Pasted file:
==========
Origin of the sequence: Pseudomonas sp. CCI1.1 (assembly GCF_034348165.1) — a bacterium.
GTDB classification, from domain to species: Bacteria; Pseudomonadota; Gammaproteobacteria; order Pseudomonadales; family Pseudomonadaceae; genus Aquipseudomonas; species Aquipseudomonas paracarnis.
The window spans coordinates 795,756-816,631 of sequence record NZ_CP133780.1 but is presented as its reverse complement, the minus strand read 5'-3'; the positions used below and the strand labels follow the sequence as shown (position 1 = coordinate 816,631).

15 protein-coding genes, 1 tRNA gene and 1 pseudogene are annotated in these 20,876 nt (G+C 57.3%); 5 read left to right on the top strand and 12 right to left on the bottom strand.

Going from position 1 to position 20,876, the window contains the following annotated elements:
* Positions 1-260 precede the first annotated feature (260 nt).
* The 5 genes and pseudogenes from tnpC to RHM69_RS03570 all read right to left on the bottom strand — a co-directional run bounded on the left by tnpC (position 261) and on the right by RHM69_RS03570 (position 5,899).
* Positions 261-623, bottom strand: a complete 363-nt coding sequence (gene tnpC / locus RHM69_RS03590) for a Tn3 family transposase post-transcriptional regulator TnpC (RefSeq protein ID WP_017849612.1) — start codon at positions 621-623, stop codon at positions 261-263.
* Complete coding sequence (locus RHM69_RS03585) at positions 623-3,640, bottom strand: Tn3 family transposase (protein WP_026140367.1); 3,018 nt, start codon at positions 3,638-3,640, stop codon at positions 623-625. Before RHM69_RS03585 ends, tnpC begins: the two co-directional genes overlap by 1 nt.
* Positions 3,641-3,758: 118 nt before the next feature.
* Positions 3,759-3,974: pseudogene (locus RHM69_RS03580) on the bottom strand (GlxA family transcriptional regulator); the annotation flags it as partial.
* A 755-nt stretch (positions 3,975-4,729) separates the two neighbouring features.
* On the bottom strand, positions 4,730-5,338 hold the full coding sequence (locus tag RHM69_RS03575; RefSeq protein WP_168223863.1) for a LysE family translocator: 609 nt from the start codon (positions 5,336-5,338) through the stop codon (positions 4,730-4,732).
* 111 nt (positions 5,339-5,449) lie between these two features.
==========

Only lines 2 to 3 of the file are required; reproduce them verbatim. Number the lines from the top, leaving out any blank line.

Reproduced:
GTDB classification, from domain to species: Bacteria; Pseudomonadota; Gammaproteobacteria; order Pseudomonadales; family Pseudomonadaceae; genus Aquipseudomonas; species Aquipseudomonas paracarnis.
The window spans coordinates 795,756-816,631 of sequence record NZ_CP133780.1 but is presented as its reverse complement, the minus strand read 5'-3'; the positions used below and the strand labels follow the sequence as shown (position 1 = coordinate 816,631).